New Guinea Islands Produce Agmark (NGIP Agmark) is a diversified agri-business based in Papua New Guinea and operating plantations, coastal shipping, hardware, machinery, trucking and agricultural supply businesses. NGIP Agmark is PNG’s leading cocoa company, as the country’s largest cocoa grower, trader and exporter. It is headquartered in Kokopo, East New Britain Province.
From this base the company trades more than 60% of PNG’s cocoa into Asia, China, the US and Europe, shipping directly to the world’s largest chocolate manufacturers. The company is also involved in the marketing and trading of a range of other agricultural commodities including vanilla, copra, essential oils, chillies, pepper and other spices.
NGIP Agmark’s footprint includes plantations in East New Britain Province, cocoa buying points across the PNG islands and mainland, hardware and agricultural supply retail outlets at over 10 locations, costal shipping based out of Rabaul, land transport in East New Britain and Morobe Province, and engineering fabrication in Kokopo.
NGIP Agmark also has a growing portfolio of property and share investments across PNG.
NGIP posted a net profit after tax of PGK1.84m ($696,256) in 2013 compared to a net loss of PGK5.64m ($2.1m) in 2012.
Sales revenue increased 25% from PGK194.65m ($73.7m) in 2012 to PGK243.4m ($92.1m) in 2013. This was attributed to strong contributions from its engineering and steel fabrication division and its transport and shipping division.
The property division saw modest rental income in 2013. The company realised a profit of PGK4m ($1.5m) in its main property in Lae.
The funds were also re-invested into new property opportunities which have excellent potential for development and capital growth.
The company has also finalised plans for development of its 19,000 sq metres of commercial land in Lae. This move will see coffee, cocoa, machinery and some hardware activities relocated to this site towards the end of 2015.
In addition, NGIP Agmark’s coffee division also saw moderate growth in revenue, albeit posting another loss. This was related to the need to recognise in the books a full provision for old debts accumulated through advances supplied to coffee grower groups under previous ownership. This process is currently soundly managed. Meanwhile, cocoa export volumes were much lower compared to previous years. This was offset by improved prices in the second half of 2013, mainly due to the weaker Kina. Cocoa volumes were impacted by the cocoa pod borer (CPB); the company has initiated a programme to manage the impact of CPB. The costs remain high for maintaining field advisory staff. The plantation activities sustained a loss of PGK1.5m ($567,600) in 2013, with this continuing to be absorbed as the company searches for medium-term improvements for a sustainable business model.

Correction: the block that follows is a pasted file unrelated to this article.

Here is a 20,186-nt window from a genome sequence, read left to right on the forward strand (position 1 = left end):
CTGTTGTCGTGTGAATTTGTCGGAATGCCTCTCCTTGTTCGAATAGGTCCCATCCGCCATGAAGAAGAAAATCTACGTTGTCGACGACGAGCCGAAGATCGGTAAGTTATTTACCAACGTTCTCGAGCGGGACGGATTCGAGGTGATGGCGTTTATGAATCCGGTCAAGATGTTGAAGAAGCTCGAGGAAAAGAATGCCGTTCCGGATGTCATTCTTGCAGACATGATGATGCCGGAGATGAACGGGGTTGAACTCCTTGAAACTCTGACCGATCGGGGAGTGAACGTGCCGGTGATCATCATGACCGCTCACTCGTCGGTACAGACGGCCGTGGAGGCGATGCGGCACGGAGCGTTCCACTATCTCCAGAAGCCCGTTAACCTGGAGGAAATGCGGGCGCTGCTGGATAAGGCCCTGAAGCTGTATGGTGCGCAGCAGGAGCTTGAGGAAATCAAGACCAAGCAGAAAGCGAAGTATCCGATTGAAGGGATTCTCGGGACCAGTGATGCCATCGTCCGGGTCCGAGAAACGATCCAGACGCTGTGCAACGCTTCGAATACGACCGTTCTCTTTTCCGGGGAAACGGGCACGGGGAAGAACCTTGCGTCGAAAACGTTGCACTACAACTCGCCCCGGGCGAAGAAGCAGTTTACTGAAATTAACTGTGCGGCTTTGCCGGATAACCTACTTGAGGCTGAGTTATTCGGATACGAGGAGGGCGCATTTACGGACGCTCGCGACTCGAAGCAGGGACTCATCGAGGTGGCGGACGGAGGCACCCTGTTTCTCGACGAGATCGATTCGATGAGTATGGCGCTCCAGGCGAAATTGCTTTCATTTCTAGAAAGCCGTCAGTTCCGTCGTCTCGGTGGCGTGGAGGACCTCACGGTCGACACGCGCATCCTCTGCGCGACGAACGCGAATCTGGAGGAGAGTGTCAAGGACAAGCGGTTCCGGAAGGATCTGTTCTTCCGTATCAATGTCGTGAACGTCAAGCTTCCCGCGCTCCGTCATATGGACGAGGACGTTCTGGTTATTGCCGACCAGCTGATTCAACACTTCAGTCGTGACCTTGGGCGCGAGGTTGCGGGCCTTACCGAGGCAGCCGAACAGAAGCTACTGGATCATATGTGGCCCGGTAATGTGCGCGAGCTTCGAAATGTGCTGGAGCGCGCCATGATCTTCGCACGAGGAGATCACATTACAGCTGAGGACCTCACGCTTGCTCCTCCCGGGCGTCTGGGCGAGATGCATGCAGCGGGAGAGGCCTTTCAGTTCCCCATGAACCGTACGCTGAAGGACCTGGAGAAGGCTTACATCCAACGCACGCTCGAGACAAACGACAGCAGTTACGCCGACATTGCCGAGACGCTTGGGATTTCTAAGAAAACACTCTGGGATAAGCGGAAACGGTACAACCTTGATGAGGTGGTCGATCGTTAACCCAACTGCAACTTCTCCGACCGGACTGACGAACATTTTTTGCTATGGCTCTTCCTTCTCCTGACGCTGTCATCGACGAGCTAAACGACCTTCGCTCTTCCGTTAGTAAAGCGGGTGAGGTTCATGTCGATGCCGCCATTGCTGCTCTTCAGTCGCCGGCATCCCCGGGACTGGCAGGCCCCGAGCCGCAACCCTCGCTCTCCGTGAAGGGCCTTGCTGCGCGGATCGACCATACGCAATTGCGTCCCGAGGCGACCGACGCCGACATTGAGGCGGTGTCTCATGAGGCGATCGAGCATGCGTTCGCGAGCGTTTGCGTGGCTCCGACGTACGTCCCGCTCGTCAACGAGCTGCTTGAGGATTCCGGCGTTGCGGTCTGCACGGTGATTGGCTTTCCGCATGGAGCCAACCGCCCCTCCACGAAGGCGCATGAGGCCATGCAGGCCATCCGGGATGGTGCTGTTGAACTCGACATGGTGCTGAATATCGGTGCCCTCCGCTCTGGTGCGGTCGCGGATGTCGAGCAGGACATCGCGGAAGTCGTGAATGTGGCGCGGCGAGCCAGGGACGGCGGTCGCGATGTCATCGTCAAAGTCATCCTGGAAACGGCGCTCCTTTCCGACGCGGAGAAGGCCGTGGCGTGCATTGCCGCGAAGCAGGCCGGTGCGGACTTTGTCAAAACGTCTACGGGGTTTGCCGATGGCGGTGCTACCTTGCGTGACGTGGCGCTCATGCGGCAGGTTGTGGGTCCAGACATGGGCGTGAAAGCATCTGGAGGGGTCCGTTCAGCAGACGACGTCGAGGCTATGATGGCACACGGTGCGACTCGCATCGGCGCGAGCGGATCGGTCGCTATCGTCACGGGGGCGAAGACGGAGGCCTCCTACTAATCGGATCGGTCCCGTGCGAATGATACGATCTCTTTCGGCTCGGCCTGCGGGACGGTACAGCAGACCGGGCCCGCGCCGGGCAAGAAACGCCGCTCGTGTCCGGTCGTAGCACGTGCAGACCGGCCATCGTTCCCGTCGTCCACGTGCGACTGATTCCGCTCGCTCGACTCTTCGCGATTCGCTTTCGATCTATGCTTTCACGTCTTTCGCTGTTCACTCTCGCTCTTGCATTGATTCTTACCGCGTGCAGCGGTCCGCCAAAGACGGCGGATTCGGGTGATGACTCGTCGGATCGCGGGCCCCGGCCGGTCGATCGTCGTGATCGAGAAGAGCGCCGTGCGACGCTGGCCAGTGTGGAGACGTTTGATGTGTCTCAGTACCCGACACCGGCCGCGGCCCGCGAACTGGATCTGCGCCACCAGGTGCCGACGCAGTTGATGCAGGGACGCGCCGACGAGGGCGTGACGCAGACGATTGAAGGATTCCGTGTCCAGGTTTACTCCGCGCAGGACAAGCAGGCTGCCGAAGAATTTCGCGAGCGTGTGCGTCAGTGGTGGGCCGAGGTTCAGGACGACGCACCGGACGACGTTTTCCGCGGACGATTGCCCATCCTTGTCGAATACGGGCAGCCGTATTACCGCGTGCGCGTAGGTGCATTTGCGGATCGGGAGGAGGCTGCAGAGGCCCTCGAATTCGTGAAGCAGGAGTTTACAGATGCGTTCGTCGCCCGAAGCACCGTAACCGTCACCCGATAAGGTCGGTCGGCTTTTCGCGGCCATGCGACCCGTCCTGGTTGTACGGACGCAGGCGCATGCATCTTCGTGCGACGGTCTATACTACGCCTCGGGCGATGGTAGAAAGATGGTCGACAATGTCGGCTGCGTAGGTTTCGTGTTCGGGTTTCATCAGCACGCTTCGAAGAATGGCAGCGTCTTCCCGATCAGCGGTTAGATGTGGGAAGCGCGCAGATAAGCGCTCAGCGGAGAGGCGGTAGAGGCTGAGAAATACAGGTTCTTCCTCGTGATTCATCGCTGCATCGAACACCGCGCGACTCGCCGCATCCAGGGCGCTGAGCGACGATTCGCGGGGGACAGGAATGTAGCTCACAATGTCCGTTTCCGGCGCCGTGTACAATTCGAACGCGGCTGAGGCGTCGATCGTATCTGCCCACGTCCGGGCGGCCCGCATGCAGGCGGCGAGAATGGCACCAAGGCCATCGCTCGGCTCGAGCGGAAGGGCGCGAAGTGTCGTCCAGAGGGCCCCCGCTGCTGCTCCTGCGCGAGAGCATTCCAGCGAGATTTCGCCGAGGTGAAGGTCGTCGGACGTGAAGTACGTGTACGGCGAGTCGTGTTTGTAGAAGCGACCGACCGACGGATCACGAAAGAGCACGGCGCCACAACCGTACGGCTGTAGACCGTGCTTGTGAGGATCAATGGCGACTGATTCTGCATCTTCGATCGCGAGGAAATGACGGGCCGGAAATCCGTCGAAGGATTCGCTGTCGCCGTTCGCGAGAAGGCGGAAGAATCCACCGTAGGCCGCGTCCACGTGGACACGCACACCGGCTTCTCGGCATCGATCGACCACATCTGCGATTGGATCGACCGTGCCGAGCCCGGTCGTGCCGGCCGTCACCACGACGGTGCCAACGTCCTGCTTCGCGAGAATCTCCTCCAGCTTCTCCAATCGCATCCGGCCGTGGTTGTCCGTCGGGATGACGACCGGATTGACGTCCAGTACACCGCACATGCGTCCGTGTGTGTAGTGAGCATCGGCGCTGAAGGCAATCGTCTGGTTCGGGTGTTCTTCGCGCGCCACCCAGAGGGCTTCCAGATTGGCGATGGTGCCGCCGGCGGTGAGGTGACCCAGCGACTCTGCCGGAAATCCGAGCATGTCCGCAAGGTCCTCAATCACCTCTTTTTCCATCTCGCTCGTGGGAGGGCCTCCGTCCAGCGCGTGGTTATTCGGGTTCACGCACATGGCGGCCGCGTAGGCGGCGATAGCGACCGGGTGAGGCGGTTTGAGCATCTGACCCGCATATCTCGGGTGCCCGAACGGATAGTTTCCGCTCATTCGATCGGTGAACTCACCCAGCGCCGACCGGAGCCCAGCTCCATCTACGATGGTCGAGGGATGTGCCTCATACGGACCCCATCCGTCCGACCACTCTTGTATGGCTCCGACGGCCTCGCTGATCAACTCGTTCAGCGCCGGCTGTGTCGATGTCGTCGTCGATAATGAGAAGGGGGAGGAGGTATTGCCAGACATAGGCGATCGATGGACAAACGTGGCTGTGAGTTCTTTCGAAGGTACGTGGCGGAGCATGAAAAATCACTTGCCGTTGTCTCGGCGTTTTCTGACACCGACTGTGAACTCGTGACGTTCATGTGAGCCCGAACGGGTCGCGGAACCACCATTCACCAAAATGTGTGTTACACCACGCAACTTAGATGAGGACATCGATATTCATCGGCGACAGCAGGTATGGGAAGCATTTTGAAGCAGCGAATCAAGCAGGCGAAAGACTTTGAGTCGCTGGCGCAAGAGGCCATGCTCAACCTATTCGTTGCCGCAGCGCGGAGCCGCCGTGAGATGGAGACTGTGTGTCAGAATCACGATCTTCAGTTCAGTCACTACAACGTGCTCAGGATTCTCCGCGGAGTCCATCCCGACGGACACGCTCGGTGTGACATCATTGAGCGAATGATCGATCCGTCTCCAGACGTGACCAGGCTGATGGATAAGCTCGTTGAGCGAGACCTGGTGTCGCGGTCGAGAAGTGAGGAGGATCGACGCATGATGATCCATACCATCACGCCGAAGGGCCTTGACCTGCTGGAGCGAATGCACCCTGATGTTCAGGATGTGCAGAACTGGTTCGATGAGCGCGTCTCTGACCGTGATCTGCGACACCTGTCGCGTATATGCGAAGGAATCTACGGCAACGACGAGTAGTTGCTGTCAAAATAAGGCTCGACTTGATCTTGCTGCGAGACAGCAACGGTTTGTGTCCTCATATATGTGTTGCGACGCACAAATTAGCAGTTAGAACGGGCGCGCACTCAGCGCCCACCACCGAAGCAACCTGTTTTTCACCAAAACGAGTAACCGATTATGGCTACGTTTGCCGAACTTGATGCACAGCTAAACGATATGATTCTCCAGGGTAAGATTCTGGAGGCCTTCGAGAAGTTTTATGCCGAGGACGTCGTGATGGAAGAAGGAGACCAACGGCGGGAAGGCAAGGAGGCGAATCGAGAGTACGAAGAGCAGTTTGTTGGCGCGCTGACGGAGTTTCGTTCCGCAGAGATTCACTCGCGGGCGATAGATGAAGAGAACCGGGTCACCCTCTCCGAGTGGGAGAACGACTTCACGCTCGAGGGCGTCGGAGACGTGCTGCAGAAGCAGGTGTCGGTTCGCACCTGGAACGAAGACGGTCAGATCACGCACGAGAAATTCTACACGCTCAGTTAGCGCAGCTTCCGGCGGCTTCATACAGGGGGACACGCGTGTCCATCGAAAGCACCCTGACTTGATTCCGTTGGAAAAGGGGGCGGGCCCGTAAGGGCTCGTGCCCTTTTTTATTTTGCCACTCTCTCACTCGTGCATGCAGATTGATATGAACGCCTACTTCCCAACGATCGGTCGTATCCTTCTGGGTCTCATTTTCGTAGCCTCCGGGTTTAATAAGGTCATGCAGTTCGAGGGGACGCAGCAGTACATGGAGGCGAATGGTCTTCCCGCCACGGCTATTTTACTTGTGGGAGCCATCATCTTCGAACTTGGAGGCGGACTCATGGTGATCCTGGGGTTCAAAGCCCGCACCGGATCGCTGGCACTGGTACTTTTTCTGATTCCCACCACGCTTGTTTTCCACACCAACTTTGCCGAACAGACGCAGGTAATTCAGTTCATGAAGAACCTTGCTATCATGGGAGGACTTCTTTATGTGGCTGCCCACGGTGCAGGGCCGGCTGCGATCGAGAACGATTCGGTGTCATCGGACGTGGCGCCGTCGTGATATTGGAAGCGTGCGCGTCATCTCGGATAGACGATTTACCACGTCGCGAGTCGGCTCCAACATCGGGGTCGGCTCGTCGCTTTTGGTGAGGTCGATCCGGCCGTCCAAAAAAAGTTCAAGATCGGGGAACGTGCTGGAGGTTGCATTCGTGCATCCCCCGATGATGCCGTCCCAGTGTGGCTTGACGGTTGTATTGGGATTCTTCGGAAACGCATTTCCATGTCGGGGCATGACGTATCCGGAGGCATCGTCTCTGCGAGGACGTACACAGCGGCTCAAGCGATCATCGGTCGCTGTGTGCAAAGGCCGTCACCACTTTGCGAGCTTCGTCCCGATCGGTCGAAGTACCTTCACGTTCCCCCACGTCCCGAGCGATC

The hardware division was impacted by weaker domestic economic conditions. Low agricultural activity in the New Guinea islands region, exacerbated by weaker commodity prices, reduced business activity for the division. Notably, sales revenue at the Kimbe branch declined 40% year-on-year.
NGIP Agmark management has embarked on efforts to strengthen reporting processes throughout the entire business with the implementation of a new general ledger platform, SAP Business One. This will also provide the back-end infrastructure to allow the management system improvements through the operational units.
The company remains optimistic despite forecasts showing that the sluggish business environment will persist into the next 12-18 months. We expect commodity prices to improve a little on the back of a weakening kina as well as with consumer demand starting to pick up in both America and Europe.